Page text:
The man once listed as No. 1 on the FBI’s most-wanted list had collected the kid movies “Antz,” “Chicken Little” and “Cars.” In addition to the more serious documentary on the international terrorist, there were BBC and National Geographic documentaries, including “World’s Worst Venom,” “Inside the Green Berets” and “Kung Fu Killers.”
According to the CIA, there were also documents and videos that give insight into al-Qaeda’s internal fissures and disputes between the terrorist network and its allies.
Although the exact purpose of the more than 100,000 files died with bin Laden, they track with the common themes that emerged from the terrorist leader’s time in hiding.
Bin Laden had been a major player on the international stage. After the attacks, he was confined mostly to a section of a 38,000-square-foot compound with no Internet or phone connection, out of public sight.
He was a man who got bored, experts say, and occupied himself with mainstream movies, books by Noam Chomsky and Bob Woodward, Netflix-y documentaries and porn.
“When you study terrorist groups, that’s always what’s striking to people, the kind of quirky, human side of them,” Dan Byman, professor at Georgetown University and a senior fellow at the Brookings Institution, told The Washington Post. “Their whole life is not spent plotting around the campfire saying, ‘How do we infiltrate America’s defense?’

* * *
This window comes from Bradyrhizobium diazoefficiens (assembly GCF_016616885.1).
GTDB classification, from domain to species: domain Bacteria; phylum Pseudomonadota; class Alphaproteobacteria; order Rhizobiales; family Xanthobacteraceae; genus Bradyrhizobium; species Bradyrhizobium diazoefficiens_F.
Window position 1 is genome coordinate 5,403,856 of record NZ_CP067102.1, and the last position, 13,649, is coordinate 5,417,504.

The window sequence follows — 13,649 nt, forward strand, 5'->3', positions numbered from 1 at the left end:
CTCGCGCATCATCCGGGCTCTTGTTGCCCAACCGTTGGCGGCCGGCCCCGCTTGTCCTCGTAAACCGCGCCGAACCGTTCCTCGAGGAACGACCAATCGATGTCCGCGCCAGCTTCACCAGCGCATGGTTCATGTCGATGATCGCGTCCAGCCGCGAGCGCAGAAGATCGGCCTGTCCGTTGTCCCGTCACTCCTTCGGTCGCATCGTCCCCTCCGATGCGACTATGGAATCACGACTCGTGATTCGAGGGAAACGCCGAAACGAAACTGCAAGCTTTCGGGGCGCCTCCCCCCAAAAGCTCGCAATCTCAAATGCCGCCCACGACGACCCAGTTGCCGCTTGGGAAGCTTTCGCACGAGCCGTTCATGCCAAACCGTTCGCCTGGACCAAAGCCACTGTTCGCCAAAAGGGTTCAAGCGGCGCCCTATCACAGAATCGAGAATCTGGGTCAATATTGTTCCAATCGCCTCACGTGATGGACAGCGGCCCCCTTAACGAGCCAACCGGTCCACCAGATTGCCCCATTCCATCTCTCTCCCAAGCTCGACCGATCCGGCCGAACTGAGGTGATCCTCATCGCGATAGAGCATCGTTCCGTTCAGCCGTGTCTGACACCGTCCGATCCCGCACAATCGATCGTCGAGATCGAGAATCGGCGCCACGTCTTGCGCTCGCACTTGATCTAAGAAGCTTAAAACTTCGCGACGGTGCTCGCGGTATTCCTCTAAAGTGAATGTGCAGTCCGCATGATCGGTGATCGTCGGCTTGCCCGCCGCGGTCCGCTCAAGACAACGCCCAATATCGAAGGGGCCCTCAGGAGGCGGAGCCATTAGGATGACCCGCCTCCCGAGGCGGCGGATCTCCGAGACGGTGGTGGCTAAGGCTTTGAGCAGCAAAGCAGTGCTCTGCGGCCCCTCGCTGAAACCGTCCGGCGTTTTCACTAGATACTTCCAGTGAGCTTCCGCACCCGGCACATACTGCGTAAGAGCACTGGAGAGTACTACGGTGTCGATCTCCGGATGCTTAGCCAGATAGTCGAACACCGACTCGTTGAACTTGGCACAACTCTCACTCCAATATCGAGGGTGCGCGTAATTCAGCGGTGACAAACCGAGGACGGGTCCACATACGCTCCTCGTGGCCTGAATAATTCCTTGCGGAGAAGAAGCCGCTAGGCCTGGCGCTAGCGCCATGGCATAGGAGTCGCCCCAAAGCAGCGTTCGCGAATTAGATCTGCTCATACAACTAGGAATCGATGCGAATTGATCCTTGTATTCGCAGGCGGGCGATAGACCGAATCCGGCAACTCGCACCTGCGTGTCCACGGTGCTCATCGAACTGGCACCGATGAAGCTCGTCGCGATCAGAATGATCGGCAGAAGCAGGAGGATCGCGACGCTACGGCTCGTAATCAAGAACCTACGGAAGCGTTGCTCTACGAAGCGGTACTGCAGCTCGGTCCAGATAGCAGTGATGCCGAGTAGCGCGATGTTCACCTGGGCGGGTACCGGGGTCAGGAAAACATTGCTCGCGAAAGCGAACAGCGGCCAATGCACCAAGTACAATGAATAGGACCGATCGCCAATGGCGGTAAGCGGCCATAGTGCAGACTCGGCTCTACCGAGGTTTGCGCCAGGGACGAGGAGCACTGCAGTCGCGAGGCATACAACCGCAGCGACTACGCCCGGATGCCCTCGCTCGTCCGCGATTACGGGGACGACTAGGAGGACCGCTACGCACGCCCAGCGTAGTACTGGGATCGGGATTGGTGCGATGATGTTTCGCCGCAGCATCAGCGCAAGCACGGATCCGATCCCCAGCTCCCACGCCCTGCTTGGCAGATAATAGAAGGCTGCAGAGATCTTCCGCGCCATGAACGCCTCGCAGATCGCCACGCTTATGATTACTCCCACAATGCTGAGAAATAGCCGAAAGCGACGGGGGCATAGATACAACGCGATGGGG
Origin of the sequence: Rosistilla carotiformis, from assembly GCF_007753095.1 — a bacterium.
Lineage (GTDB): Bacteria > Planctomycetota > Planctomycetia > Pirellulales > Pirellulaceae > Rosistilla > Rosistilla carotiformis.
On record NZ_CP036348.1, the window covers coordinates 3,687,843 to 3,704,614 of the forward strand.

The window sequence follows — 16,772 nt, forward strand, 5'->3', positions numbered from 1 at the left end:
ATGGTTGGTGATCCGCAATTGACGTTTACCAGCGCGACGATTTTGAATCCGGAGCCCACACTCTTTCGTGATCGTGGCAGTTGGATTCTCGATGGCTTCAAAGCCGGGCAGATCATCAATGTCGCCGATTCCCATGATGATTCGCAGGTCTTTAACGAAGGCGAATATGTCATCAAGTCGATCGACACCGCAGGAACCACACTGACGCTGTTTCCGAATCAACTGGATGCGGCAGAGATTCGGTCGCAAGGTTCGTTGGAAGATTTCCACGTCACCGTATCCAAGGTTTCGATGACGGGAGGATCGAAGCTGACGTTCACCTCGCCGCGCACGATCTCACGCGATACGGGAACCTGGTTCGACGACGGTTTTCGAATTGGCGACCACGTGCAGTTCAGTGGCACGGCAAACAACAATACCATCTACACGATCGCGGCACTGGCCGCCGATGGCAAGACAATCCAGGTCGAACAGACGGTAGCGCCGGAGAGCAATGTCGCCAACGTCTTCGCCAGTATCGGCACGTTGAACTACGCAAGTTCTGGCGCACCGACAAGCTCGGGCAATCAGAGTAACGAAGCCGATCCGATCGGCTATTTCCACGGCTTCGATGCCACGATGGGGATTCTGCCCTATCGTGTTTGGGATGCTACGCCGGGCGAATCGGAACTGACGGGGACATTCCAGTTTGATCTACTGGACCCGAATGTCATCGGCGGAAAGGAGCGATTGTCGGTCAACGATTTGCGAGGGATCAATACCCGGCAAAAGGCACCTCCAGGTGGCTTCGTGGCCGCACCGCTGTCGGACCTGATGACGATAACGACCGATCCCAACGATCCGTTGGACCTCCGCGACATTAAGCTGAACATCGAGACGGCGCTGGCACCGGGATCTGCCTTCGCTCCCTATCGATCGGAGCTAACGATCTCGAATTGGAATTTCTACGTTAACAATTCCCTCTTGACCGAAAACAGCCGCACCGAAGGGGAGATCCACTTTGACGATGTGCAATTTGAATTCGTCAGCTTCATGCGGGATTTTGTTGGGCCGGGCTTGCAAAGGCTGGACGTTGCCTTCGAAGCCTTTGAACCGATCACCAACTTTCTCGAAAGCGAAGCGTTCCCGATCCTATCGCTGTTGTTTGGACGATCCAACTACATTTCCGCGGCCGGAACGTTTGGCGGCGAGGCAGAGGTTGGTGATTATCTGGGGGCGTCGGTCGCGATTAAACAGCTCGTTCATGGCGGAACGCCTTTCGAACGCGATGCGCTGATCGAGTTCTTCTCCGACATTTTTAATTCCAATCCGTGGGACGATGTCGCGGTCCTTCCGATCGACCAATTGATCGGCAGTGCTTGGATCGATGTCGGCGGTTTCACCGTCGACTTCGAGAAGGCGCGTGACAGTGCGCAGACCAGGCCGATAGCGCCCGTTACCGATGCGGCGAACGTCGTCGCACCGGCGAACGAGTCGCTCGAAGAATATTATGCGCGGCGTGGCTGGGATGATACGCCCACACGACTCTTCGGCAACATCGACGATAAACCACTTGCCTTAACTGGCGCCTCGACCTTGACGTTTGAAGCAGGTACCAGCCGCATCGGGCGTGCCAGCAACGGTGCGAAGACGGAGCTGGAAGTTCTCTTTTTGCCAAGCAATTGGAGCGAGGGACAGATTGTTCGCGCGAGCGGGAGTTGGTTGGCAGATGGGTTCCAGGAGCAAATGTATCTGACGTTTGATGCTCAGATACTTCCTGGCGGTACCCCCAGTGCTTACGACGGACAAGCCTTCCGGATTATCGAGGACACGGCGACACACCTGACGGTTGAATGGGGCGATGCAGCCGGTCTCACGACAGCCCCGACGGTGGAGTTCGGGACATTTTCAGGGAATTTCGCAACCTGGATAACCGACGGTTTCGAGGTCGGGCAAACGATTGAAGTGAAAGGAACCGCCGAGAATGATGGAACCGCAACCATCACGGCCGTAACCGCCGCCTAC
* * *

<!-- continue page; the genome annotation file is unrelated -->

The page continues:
“They’ll have lots of pornography, like men all over the world. A lot of the documents are complaining about bureaucracies. What’s wrong with the fax machine. They’re involved in the same sort of organizational problems of bureaucracies that we all have. In some cases, a lot worse.”
But bin Laden did appear to be doing his part to advance al-Qaeda’s aims. In the CIA’s release, there are draft videos and statements by bin Laden, Islamist militant propaganda, a personal journal that bin Laden had written in the day he died.
To anti-American terrorist groups, bin Laden was a sort of well-respected emeritus professor, Byman said. He was no longer actively involved in plots but was still trying to lend his intelligence and influence to the organization he had helped form and then expanded — while trying to prevent its implosion.
And the ideological and practical divisions were metastasizing. As The Post’s Greg Miller and Peter Finn reported on a previous release, the documents included “chilling admonitions to remain focused on killing Americans” and concerns that important goals were distracted by regional fights.
“Our strength is limited,” bin Laden wrote in a 2010 letter that compared the United States to a tree with branches that project across the world, according to Miller and Finn. “So our best way to cut the tree is to concentrate on sawing the trunk.”
“This is a movement that historically has been highly divided,” Byman said. “One thing Osama has been doing is trying to be a unifier. He was very comfortable working with people who agreed with him on one issue and disagreed with him on five. Toward the end of his life, a lot of what he was trying to do was to get groups to work together.”